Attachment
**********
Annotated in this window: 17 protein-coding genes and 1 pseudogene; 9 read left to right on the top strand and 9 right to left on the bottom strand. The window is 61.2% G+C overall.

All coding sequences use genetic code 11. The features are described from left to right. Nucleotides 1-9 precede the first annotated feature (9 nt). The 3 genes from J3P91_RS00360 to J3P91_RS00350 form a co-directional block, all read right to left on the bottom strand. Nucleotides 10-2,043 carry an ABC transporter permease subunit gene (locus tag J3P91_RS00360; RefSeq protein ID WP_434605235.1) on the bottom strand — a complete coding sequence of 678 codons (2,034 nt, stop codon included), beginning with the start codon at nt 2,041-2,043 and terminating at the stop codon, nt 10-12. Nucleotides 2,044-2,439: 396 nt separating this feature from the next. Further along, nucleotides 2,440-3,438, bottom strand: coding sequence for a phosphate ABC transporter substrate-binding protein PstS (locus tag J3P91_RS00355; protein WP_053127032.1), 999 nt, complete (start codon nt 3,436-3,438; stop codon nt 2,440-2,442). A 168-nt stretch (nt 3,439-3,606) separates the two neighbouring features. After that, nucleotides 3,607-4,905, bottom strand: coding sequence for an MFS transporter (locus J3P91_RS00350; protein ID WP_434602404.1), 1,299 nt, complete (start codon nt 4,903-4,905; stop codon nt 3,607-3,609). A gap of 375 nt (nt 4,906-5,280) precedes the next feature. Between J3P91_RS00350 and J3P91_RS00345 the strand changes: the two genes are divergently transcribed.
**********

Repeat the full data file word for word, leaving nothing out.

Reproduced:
Annotated in this window: 17 protein-coding genes and 1 pseudogene; 9 read left to right on the top strand and 9 right to left on the bottom strand. The window is 61.2% G+C overall.

All coding sequences use genetic code 11. The features are described from left to right. Nucleotides 1-9 precede the first annotated feature (9 nt). The 3 genes from J3P91_RS00360 to J3P91_RS00350 form a co-directional block, all read right to left on the bottom strand. Nucleotides 10-2,043 carry an ABC transporter permease subunit gene (locus tag J3P91_RS00360; RefSeq protein ID WP_434605235.1) on the bottom strand — a complete coding sequence of 678 codons (2,034 nt, stop codon included), beginning with the start codon at nt 2,041-2,043 and terminating at the stop codon, nt 10-12. Nucleotides 2,044-2,439: 396 nt separating this feature from the next. Further along, nucleotides 2,440-3,438, bottom strand: coding sequence for a phosphate ABC transporter substrate-binding protein PstS (locus tag J3P91_RS00355; protein WP_053127032.1), 999 nt, complete (start codon nt 3,436-3,438; stop codon nt 2,440-2,442). A 168-nt stretch (nt 3,439-3,606) separates the two neighbouring features. After that, nucleotides 3,607-4,905, bottom strand: coding sequence for an MFS transporter (locus J3P91_RS00350; protein ID WP_434602404.1), 1,299 nt, complete (start codon nt 4,903-4,905; stop codon nt 3,607-3,609). A gap of 375 nt (nt 4,906-5,280) precedes the next feature. Between J3P91_RS00350 and J3P91_RS00345 the strand changes: the two genes are divergently transcribed.